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Harm, this paper proposes, is a viable teaching objective. Presenting an andragogy of post secondary liberal arts education, this paper explores the relationship between critical thinking and subjective harm, arguing that subjective harm is an inevitable outcome of critical thinking practice. The author situates this teaching methodology within the discourse theory of psychoanalyst Jacques Lacan, positioning this critical thinking andragogy specifically within the Discourse of the Hysteric, which interrogates the institutionalized epistemology present in universities. Defining critical thinking as a subjective cognitive technique adjoined to reflexivity and reflective practice, this paper examines and refutes the university principle of primum non nocere (do no harm), arguing that it represents a logical incoherence in university principles. Semantically and conceptually examining the terminologies involved, the author contends that, to the extent that we accept the definition of “harm” found in the Discourse of the University, any teaching practice that valorizes critical thinking inevitably will, and should, be harmful.
The viability of philosophy of education as a distinct and valued field of inquiry in educational research is under significant threat. While the debate over the proper role and value of philosophy of education continues, courses and faculty positions in philosophy of education become increasingly rare. I advance the view that this situation requires philosophers of education find new ways to bring their work to practicing educators. I propose a particular kind of normative analysis, within the context of moral education, as one way to bring valuable philosophic work to the daily practice of teaching. It is argued that the use of normative criteria, comprised of certain key characteristics for moral education, can serve not only as valuable analytic tools but may also draw practicing educators into conversations that generally take place between philosophers of education in the academy.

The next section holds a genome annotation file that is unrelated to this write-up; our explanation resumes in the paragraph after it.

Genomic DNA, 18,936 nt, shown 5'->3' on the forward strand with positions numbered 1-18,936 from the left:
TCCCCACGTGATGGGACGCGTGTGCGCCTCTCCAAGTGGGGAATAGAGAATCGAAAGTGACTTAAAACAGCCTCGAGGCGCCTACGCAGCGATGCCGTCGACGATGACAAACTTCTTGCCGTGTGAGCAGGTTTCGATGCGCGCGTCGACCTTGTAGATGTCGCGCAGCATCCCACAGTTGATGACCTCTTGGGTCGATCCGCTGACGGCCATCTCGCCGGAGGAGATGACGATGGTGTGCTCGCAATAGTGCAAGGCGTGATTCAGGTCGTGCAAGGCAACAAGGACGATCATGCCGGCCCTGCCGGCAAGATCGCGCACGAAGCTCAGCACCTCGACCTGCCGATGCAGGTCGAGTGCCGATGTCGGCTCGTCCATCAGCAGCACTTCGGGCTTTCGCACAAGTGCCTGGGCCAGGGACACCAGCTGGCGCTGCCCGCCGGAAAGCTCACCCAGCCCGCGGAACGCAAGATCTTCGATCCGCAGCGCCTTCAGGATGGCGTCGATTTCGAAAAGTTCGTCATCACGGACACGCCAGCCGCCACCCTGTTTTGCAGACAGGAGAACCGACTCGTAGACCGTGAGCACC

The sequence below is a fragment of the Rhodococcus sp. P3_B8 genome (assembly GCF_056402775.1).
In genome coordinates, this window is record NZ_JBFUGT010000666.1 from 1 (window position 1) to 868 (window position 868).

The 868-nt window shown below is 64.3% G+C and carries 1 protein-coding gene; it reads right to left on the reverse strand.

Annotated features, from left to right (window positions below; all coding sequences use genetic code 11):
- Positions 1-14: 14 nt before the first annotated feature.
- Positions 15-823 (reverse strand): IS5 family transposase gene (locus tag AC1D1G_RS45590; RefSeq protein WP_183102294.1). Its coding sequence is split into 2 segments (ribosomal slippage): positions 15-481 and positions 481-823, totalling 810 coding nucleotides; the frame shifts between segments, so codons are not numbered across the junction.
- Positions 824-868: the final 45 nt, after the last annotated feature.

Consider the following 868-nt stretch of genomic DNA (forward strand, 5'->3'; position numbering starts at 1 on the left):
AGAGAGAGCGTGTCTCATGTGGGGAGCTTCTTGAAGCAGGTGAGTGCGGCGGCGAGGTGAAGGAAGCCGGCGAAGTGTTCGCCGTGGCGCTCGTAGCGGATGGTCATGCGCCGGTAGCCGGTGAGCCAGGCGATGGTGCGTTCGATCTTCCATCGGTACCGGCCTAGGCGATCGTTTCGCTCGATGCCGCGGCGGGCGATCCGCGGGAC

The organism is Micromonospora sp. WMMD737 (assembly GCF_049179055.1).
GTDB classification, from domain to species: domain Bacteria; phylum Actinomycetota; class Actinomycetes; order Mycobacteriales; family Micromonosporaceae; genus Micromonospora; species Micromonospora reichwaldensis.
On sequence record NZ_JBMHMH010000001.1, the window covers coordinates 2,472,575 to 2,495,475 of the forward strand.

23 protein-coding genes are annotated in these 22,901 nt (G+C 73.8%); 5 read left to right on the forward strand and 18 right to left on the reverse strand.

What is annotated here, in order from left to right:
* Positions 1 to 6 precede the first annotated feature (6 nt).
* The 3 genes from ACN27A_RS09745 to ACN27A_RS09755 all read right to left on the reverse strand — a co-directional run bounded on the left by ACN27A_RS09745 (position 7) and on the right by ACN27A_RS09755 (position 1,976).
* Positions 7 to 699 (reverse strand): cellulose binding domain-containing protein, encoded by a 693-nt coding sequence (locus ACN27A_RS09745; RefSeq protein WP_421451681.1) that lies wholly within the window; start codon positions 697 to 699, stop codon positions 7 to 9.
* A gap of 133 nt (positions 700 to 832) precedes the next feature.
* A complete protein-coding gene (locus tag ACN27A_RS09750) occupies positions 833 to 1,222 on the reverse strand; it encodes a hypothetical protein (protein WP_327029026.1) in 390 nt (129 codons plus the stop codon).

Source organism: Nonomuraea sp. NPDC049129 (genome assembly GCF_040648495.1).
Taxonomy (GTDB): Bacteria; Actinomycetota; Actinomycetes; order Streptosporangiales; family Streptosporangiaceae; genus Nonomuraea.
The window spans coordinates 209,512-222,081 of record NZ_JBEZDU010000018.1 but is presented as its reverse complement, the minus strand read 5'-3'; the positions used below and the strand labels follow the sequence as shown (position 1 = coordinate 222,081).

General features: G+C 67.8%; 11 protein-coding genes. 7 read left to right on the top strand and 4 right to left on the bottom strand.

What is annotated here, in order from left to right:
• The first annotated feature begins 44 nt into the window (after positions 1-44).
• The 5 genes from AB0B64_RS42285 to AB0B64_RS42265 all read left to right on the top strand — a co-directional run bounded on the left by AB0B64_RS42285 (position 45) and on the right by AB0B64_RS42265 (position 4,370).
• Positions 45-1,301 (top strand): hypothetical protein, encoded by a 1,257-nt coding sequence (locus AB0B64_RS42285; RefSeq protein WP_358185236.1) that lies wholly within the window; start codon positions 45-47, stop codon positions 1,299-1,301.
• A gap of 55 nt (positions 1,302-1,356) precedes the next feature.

Despite the multiplicity of constructions of childhood in various disciplines, the prevalent view is that children are incompetent in the sense of lacking reason, maturity, or independence. In this paper, I first examine how this dominant view is constructed in the fields of philosophy and psychology, highlighting the perspectives of Plato, Aristotle, John Locke, John Stuart Mill, and Jean Piaget. Then, following Jacques Derrida who conceives justice as a source of meaning for deconstruction, I deconstruct several of the dominant constructions and argue that they do not do children justice. To return justice to childhood, I suggest that childhood should be regarded as a self-contained state with distinctive features that are worthy of consideration in their own right rather than as an incomplete state of incompetence relative to adulthood that is considered a complete state of humans, while adulthood should be regarded as a never-ending process of becoming mature that includes rather than excludes childhood. Moreover, I suggest that both the absolute denial of adult rights to children and the naturalization of childhood in developmental psychology as a biologically determined and culturally universal stage of irrationality should be challenged.